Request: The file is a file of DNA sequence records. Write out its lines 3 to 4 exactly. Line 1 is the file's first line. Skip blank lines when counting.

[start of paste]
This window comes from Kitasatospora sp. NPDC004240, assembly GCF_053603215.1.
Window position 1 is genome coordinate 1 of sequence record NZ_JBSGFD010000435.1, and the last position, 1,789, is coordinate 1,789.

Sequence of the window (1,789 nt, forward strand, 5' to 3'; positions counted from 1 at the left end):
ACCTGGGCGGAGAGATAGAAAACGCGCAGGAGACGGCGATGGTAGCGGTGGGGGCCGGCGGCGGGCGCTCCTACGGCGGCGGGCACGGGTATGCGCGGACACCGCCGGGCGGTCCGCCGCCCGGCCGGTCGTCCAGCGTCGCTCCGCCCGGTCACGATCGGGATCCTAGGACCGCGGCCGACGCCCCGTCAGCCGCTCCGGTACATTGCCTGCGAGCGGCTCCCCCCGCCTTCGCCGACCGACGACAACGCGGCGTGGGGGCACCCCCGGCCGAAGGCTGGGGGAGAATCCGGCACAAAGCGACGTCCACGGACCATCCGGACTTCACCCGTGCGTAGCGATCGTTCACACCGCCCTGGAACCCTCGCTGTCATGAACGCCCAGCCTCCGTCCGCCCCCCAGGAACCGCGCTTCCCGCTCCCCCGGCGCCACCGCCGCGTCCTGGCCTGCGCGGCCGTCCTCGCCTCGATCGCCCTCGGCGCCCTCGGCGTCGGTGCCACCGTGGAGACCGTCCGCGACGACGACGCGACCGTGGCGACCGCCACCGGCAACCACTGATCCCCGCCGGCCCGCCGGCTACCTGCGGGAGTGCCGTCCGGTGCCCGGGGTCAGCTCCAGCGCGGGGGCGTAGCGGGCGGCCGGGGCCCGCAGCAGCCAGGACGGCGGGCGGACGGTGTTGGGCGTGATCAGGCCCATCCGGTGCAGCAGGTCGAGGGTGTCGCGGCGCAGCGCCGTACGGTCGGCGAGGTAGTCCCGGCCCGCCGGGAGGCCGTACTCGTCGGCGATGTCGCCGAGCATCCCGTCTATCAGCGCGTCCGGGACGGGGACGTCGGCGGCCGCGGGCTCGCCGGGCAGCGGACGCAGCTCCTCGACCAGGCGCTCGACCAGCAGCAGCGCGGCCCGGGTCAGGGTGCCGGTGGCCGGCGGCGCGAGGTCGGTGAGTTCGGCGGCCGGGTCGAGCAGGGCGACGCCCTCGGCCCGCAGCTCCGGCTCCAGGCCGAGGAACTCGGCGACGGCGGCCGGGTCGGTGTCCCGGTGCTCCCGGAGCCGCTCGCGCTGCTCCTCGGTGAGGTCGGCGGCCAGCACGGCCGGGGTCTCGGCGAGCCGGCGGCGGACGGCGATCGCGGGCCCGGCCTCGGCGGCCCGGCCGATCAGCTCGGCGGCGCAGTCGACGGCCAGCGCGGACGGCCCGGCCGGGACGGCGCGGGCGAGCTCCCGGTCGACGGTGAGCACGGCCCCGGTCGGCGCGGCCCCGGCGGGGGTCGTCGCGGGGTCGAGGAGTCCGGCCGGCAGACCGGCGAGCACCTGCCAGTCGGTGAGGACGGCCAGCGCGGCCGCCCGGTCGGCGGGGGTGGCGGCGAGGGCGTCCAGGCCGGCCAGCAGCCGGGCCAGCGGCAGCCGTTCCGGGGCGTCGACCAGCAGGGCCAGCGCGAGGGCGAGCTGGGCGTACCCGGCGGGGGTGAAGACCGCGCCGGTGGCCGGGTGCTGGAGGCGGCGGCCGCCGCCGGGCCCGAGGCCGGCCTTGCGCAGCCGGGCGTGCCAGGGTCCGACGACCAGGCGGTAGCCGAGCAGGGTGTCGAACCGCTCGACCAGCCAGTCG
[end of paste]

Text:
Sequence of the window (1,789 nt, forward strand, 5' to 3'; positions counted from 1 at the left end):
ACCTGGGCGGAGAGATAGAAAACGCGCAGGAGACGGCGATGGTAGCGGTGGGGGCCGGCGGCGGGCGCTCCTACGGCGGCGGGCACGGGTATGCGCGGACACCGCCGGGCGGTCCGCCGCCCGGCCGGTCGTCCAGCGTCGCTCCGCCCGGTCACGATCGGGATCCTAGGACCGCGGCCGACGCCCCGTCAGCCGCTCCGGTACATTGCCTGCGAGCGGCTCCCCCCGCCTTCGCCGACCGACGACAACGCGGCGTGGGGGCACCCCCGGCCGAAGGCTGGGGGAGAATCCGGCACAAAGCGACGTCCACGGACCATCCGGACTTCACCCGTGCGTAGCGATCGTTCACACCGCCCTGGAACCCTCGCTGTCATGAACGCCCAGCCTCCGTCCGCCCCCCAGGAACCGCGCTTCCCGCTCCCCCGGCGCCACCGCCGCGTCCTGGCCTGCGCGGCCGTCCTCGCCTCGATCGCCCTCGGCGCCCTCGGCGTCGGTGCCACCGTGGAGACCGTCCGCGACGACGACGCGACCGTGGCGACCGCCACCGGCAACCACTGATCCCCGCCGGCCCGCCGGCTACCTGCGGGAGTGCCGTCCGGTGCCCGGGGTCAGCTCCAGCGCGGGGGCGTAGCGGGCGGCCGGGGCCCGCAGCAGCCAGGACGGCGGGCGGACGGTGTTGGGCGTGATCAGGCCCATCCGGTGCAGCAGGTCGAGGGTGTCGCGGCGCAGCGCCGTACGGTCGGCGAGGTAGTCCCGGCCCGCCGGGAGGCCGTACTCGTCGGCGATGTCGCCGAGCATCCCGTCTATCAGCGCGTCCGGGACGGGGACGTCGGCGGCCGCGGGCTCGCCGGGCAGCGGACGCAGCTCCTCGACCAGGCGCTCGACCAGCAGCAGCGCGGCCCGGGTCAGGGTGCCGGTGGCCGGCGGCGCGAGGTCGGTGAGTTCGGCGGCCGGGTCGAGCAGGGCGACGCCCTCGGCCCGCAGCTCCGGCTCCAGGCCGAGGAACTCGGCGACGGCGGCCGGGTCGGTGTCCCGGTGCTCCCGGAGCCGCTCGCGCTGCTCCTCGGTGAGGTCGGCGGCCAGCACGGCCGGGGTCTCGGCGAGCCGGCGGCGGACGGCGATCGCGGGCCCGGCCTCGGCGGCCCGGCCGATCAGCTCGGCGGCGCAGTCGACGGCCAGCGCGGACGGCCCGGCCGGGACGGCGCGGGCGAGCTCCCGGTCGACGGTGAGCACGGCCCCGGTCGGCGCGGCCCCGGCGGGGGTCGTCGCGGGGTCGAGGAGTCCGGCCGGCAGACCGGCGAGCACCTGCCAGTCGGTGAGGACGGCCAGCGCGGCCGCCCGGTCGGCGGGGGTGGCGGCGAGGGCGTCCAGGCCGGCCAGCAGCCGGGCCAGCGGCAGCCGTTCCGGGGCGTCGACCAGCAGGGCCAGCGCGAGGGCGAGCTGGGCGTACCCGGCGGGGGTGAAGACCGCGCCGGTGGCCGGGTGCTGGAGGCGGCGGCCGCCGCCGGGCCCGAGGCCGGCCTTGCGCAGCCGGGCGTGCCAGGGTCCGACGACCAGGCGGTAGCCGAGCAGGGTGTCGAACCGCTCGACCAGCCAGTCG